Sri Lanka provides free universal healthcare. Yes, one of the few countries in the world with free healthcare and education, both of which have been national priorities for decades.
Both the Government and Private sector have been rapidly building and improving infrastructure, quality of services and human capital base in the healthcare sector. For instance, as a part of the National Health Master Plan (2006-2016) the base hospital in Nuwara-Eliya which already had all the major specialties is under reconstruction to include more modern facilities including extra wards and surgical theatres with an upgraded ICU,
blood bank and much more.
Not surprisingly the overall numbers are looking quite good. Here are some statistics from the Central Bank (for 2012) which depict the progress in the Health sector:
- Government Hospitals: 593
- Private Hospitals:197
- Qualified Doctors: 17,129 (a doctor per 1,187 persons)
- Qualified Nurses: 29,871 (a nurse per 683 persons)
- Average Life Expectancy: 75 years
- Infant Mortality: 9.5 per 1000 births (a regional low)
Human Development Index: Trends 1980 to present
As shown above, Sri Lanka’s HDI rose by 0.9% between 1980 and 2012. This indicates the growth in the well-being of the country over the last couple of years with Sri Lanka ranking 92 out of 187 countries.
Listed below are some of the Human Development Indicators for the country:
- Human Development Index Ranking: 92
- Health – Life expectancy at birth (years): 75.1
- Education – Mean years of schooling (of adults) (years): 9.3
- Income – GNI per capita in PPP terms (constant 2005 international $) (Constant 2005 international $): 5,170
- Inequality – Inequality-adjusted HDI value: 0.607
- Poverty – Multidimensional poverty index (%):0.021
- Gender – Gender Inequality Index, value: 0.402
- Sustainability – Carbon dioxide emissions per capita (tonnes):0.6
- Demography – Population, total both sexes (thousands): 21,223.6
- Composite indices – Non-income HDI value: 0.792
- Innovation and technology – Fixed and mobile telephone subscribers (per 100 people): 100.4
- Trade, economy and income – Income index: 0.582
Sri Lanka has a unique healthcare system where one can go directly to the hospital (government or private), to the family GP or directly see a specialist – with no reference from a 3rd party, something most of you may have not been aware of up until now.
On that note, no doubt most of you travelling to the country after a long stay away or for the very first time will have concerns. How much does health care cost on average? How do I go about getting insurance? What if there is an emergency? What and how serious is Dengue? to name but a few.
Rest assured, we’ve shared some of the most important details regarding local healthcare with you in this section.
What to do when you are ill?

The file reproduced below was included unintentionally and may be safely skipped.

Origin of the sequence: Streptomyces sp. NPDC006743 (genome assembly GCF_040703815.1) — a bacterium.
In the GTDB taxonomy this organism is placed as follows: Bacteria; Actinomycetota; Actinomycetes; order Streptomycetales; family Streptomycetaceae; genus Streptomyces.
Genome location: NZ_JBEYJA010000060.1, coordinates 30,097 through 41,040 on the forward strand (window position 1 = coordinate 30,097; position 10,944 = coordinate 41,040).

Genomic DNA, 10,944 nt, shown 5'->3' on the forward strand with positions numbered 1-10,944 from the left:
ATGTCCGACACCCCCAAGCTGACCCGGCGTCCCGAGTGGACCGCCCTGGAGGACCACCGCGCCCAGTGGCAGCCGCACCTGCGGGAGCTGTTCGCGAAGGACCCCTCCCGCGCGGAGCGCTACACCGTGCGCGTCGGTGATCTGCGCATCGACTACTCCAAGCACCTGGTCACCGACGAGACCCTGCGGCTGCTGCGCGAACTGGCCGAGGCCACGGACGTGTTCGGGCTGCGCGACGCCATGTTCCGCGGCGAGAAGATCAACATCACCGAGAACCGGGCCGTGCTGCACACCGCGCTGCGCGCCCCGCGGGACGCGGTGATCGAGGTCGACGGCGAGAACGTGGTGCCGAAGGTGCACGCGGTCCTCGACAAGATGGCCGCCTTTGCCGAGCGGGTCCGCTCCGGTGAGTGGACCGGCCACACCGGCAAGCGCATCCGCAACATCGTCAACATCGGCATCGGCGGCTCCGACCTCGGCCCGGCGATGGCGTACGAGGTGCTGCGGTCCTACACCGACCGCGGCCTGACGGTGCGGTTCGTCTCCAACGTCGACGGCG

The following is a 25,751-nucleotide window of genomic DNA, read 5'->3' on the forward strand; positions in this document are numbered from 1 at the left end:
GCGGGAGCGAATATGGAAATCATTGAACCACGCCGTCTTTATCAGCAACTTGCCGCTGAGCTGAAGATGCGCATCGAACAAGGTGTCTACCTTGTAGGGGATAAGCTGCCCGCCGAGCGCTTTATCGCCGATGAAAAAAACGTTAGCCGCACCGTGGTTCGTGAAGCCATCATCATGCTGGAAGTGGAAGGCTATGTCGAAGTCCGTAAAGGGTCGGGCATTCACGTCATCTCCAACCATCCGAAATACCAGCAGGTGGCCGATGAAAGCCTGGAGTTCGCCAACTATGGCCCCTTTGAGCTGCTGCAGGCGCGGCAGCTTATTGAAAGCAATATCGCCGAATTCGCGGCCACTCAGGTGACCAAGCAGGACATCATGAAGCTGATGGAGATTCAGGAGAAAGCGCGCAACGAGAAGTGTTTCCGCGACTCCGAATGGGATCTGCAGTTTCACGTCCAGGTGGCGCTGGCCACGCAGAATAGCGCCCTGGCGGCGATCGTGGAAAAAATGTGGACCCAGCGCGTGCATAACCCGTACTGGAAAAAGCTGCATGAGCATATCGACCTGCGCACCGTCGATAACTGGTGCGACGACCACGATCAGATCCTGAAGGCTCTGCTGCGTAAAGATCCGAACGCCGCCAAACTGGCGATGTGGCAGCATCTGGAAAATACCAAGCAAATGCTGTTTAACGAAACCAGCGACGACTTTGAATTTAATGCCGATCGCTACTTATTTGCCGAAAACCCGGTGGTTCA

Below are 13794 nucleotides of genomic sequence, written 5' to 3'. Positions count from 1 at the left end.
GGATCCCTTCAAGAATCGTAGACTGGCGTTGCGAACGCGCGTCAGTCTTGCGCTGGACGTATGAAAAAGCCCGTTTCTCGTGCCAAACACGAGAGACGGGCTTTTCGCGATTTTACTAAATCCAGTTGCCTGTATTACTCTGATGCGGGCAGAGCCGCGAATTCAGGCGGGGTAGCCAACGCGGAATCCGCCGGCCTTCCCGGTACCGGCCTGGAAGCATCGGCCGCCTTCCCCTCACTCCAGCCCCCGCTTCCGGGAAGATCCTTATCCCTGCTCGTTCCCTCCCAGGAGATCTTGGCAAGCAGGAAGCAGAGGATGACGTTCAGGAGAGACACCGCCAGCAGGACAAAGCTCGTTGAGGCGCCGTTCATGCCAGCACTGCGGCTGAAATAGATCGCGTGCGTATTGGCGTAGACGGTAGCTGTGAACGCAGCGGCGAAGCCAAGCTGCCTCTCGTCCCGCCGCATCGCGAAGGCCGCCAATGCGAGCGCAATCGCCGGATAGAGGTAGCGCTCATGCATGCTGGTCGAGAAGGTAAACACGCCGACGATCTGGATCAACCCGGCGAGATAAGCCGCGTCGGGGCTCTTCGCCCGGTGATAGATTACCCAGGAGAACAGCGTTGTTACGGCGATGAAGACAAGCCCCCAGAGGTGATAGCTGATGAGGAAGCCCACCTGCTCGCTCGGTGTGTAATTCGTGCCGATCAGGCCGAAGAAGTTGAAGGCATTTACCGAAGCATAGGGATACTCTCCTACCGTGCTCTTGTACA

An apple a day very rarely keeps the doctor away for long periods of time, given the hectic lifestyles most of us lead. Whilst household remedies often work on the occasional bout of flu a visit to the doctor/hospital will be inevitable in the long run and that’s no different
when you are in Sri Lanka.
Public Sector healthcare:
OPD facilities are readily available in public (general) hospitals situated in major towns and cities, with laboratory and radiology facilities common in most. Widely anything can be dealt with in the teaching hospitals in Colombo, Colombo South, Colombo North, Kandy/Peradeniya, Galle and Jaffna. All doctors and nurses in the government hospitals are qualified and trained, with some of the most experienced staff working at the
For emergencies, especially accidents and (dog bites etc), it is highly recommended to go directly to General hospital accident services as they are equipped with the staff and facilities to handle emergencies. In most cases of serious accidents, private hospitals refer patients to General hospitals. This is mostly due to the high investment in equipment and staff training in the public healthcare sector.
The State Pharmaceutical Corporation (SPC) whose retail sales are done via “OsuSala” is a one stop shop for medicines. OsuSala has outlets in all major towns and cities in the country and is the place where you can buy most high value items and is guaranteed of finding any drug. Given that it is state owned, drugs are available on prescription at the most reasonable price. Given the island wide network of Osusala and it having the capability of sourcing specialised medicine, they have hospitable services of tracking the medicine in the available store and try to deliver it to the store nearest to you.Of course given the high demand for Osu sala drugs due to availability, price and checks against prescriptions it does take a little time. The SPC website lists its outlets across the country.
There are also many other large and reliable privately owned pharmacies in the country especially in the big cities. As is always the case, prescriptions are required for certain groups of drugs.
Private Sector Healthcare
This mode of healthcare is popular with both expatriates and Sri Lankans returning to the country; many of whom will always commend the level of care received, for a fraction of the cost incurred on similar procedures if treated abroad.